Friday, December 17, 2010

Blood-Retinal Barrier

The blood-retinal barrier (BRB) is composed of non-fenestrated capillaries of the retinal circulation and tight-junctions between retinal epithelial cells preventing passage of large molecules from choriocapillaris into the retina. The blood-retinal barrier is part of the blood-ocular barrier that consists of specialized endothelial cells that are joined tightly together in order to prevent certain substances from entering the tissue of the retina. Diabetic retinopathy, eye damage that frequently occurs as a result of diabetes, is related to the breakdown of the blood-retinal barrier. The barrier becomes more leaky in patients with diabetic retinopathy.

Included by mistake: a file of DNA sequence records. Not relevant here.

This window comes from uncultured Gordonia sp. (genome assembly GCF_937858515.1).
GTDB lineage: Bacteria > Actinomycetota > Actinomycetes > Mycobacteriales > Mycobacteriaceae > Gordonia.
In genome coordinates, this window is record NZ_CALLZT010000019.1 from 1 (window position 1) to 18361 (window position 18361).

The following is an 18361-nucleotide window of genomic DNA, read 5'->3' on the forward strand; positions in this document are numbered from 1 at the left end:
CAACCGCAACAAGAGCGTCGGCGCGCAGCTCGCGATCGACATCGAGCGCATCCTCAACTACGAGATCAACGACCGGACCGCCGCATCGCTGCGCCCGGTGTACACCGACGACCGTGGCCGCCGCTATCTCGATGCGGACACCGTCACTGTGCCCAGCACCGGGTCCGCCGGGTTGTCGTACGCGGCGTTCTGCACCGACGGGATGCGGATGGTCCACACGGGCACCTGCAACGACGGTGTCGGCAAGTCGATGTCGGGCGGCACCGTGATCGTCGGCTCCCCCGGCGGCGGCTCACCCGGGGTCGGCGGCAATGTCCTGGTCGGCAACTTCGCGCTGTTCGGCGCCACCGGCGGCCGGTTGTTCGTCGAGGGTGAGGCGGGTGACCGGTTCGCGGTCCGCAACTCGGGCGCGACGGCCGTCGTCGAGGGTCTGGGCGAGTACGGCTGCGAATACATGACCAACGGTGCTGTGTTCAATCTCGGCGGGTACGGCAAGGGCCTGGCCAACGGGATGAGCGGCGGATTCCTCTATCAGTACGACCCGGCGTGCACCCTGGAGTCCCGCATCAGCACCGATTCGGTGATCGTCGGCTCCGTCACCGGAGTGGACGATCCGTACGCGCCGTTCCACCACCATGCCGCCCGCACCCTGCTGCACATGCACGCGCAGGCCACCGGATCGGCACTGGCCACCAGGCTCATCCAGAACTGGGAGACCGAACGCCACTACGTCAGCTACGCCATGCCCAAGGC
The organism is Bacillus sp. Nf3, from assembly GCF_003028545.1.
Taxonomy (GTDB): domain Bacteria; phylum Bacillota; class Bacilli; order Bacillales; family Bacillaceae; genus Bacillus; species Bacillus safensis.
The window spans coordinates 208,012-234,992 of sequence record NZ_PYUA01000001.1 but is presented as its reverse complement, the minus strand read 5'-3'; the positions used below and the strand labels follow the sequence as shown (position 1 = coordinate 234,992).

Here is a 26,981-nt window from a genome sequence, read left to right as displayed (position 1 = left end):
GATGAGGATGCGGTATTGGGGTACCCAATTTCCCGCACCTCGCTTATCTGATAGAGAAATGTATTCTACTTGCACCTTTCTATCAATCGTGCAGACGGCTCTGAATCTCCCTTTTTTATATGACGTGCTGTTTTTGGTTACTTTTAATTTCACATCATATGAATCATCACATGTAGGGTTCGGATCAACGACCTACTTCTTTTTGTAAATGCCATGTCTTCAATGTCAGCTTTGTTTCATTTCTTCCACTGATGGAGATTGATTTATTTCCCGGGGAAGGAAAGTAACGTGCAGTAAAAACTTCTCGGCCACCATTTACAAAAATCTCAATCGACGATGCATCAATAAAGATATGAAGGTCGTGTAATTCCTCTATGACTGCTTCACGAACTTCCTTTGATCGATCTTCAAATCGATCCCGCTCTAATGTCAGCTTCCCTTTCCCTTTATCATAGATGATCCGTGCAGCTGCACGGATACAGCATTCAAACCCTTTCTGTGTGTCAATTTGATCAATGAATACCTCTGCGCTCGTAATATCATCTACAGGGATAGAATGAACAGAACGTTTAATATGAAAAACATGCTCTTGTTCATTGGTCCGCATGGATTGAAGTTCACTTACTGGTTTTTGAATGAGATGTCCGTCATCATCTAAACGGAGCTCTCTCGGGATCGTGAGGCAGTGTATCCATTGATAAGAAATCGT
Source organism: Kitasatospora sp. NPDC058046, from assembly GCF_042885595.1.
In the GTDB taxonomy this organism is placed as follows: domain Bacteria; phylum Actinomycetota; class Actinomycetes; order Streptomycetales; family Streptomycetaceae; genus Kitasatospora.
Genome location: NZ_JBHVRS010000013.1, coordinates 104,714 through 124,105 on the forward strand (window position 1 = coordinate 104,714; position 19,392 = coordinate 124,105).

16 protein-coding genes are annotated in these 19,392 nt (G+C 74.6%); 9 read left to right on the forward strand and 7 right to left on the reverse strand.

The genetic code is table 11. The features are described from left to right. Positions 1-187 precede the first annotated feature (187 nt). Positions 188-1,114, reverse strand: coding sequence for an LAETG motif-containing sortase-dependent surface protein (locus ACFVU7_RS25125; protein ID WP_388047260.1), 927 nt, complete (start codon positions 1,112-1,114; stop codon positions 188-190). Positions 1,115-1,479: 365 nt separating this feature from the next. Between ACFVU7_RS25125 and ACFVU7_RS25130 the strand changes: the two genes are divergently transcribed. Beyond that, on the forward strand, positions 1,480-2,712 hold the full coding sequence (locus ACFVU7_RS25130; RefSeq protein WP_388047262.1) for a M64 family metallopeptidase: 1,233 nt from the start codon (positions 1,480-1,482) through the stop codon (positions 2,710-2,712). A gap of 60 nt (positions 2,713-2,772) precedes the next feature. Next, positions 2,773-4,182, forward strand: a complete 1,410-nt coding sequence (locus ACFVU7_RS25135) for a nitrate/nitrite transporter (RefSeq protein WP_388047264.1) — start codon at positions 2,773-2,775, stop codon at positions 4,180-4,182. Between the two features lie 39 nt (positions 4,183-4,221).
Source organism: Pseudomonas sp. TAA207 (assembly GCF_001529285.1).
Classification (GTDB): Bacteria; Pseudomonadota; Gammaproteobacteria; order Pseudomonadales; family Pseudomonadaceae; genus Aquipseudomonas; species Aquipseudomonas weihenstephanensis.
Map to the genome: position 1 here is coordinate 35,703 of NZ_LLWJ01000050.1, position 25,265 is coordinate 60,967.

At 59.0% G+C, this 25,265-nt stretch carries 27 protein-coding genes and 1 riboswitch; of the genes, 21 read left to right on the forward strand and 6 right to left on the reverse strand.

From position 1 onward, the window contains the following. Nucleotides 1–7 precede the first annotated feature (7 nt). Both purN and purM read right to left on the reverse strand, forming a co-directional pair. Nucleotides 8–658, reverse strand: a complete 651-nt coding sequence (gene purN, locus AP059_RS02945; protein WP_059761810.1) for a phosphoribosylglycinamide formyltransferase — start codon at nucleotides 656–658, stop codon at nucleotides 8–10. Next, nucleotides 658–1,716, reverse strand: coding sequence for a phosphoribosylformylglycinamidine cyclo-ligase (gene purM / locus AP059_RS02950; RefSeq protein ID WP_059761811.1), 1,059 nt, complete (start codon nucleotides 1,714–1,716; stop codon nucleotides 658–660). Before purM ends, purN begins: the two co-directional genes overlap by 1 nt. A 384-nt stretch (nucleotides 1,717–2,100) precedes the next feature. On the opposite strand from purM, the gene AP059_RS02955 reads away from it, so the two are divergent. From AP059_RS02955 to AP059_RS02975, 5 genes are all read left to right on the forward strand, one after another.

The blood-retinal barrier has two components: the retinal vascular endothelium and the retinal pigment epithelium. Retinal blood vessels that are similar to cerebral blood vessels maintain the inner blood-ocular barrier. This physiological barrier comprises a single layer of non-fenestrated endothelial cells, which have tight junctions. These junctions are impervious to tracer, so many substances can impact the metabolism of the eyeball. The retinal pigment epithelium maintains the outer blood-retinal barrier.